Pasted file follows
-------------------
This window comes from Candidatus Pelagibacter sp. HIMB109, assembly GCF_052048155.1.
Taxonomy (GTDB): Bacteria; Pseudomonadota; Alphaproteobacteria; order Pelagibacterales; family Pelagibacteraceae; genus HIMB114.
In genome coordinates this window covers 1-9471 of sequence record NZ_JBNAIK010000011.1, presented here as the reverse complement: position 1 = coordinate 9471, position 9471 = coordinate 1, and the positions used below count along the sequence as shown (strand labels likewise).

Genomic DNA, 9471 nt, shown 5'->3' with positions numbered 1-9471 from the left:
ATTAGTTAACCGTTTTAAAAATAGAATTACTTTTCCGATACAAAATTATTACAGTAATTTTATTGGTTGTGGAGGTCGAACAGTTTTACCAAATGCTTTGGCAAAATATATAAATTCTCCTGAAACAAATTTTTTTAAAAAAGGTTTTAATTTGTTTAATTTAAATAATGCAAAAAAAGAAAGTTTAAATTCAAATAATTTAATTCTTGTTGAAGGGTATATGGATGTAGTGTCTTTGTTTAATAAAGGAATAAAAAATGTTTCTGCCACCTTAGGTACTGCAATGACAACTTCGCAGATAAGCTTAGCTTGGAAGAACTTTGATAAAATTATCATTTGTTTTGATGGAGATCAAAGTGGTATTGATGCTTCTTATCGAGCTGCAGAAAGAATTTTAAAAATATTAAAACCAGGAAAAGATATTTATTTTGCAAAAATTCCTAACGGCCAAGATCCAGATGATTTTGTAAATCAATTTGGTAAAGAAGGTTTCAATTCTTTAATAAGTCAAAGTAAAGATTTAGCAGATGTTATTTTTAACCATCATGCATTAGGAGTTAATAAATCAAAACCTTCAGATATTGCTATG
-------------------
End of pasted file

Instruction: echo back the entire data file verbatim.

This window comes from Candidatus Pelagibacter sp. HIMB109, assembly GCF_052048155.1.
Taxonomy (GTDB): Bacteria; Pseudomonadota; Alphaproteobacteria; order Pelagibacterales; family Pelagibacteraceae; genus HIMB114.
In genome coordinates this window covers 1-9471 of sequence record NZ_JBNAIK010000011.1, presented here as the reverse complement: position 1 = coordinate 9471, position 9471 = coordinate 1, and the positions used below count along the sequence as shown (strand labels likewise).

Genomic DNA, 9471 nt, shown 5'->3' with positions numbered 1-9471 from the left:
ATTAGTTAACCGTTTTAAAAATAGAATTACTTTTCCGATACAAAATTATTACAGTAATTTTATTGGTTGTGGAGGTCGAACAGTTTTACCAAATGCTTTGGCAAAATATATAAATTCTCCTGAAACAAATTTTTTTAAAAAAGGTTTTAATTTGTTTAATTTAAATAATGCAAAAAAAGAAAGTTTAAATTCAAATAATTTAATTCTTGTTGAAGGGTATATGGATGTAGTGTCTTTGTTTAATAAAGGAATAAAAAATGTTTCTGCCACCTTAGGTACTGCAATGACAACTTCGCAGATAAGCTTAGCTTGGAAGAACTTTGATAAAATTATCATTTGTTTTGATGGAGATCAAAGTGGTATTGATGCTTCTTATCGAGCTGCAGAAAGAATTTTAAAAATATTAAAACCAGGAAAAGATATTTATTTTGCAAAAATTCCTAACGGCCAAGATCCAGATGATTTTGTAAATCAATTTGGTAAAGAAGGTTTCAATTCTTTAATAAGTCAAAGTAAAGATTTAGCAGATGTTATTTTTAACCATCATGCATTAGGAGTTAATAAATCAAAACCTTCAGATATTGCTATG